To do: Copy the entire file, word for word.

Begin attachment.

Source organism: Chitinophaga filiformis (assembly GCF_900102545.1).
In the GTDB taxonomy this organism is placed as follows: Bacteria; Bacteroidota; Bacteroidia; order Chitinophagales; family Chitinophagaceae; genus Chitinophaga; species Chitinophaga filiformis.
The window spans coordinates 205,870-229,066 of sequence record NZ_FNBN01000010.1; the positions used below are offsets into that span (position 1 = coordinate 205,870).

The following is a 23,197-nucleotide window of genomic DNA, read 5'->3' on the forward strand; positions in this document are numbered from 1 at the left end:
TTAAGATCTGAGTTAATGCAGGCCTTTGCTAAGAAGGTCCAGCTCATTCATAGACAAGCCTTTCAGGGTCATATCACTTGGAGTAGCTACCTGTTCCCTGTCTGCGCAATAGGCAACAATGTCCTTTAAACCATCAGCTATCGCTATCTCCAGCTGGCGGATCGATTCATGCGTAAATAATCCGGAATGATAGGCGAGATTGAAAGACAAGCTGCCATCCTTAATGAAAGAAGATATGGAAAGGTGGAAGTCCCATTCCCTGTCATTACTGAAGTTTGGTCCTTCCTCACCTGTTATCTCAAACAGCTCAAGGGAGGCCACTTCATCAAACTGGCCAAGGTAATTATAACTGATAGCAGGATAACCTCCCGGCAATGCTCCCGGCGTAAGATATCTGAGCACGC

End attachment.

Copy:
Source organism: Chitinophaga filiformis (assembly GCF_900102545.1).
In the GTDB taxonomy this organism is placed as follows: Bacteria; Bacteroidota; Bacteroidia; order Chitinophagales; family Chitinophagaceae; genus Chitinophaga; species Chitinophaga filiformis.
The window spans coordinates 205,870-229,066 of sequence record NZ_FNBN01000010.1; the positions used below are offsets into that span (position 1 = coordinate 205,870).

The following is a 23,197-nucleotide window of genomic DNA, read 5'->3' on the forward strand; positions in this document are numbered from 1 at the left end:
TTAAGATCTGAGTTAATGCAGGCCTTTGCTAAGAAGGTCCAGCTCATTCATAGACAAGCCTTTCAGGGTCATATCACTTGGAGTAGCTACCTGTTCCCTGTCTGCGCAATAGGCAACAATGTCCTTTAAACCATCAGCTATCGCTATCTCCAGCTGGCGGATCGATTCATGCGTAAATAATCCGGAATGATAGGCGAGATTGAAAGACAAGCTGCCATCCTTAATGAAAGAAGATATGGAAAGGTGGAAGTCCCATTCCCTGTCATTACTGAAGTTTGGTCCTTCCTCACCTGTTATCTCAAACAGCTCAAGGGAGGCCACTTCATCAAACTGGCCAAGGTAATTATAACTGATAGCAGGATAACCTCCCGGCAATGCTCCCGGCGTAAGATATCTGAGCACGC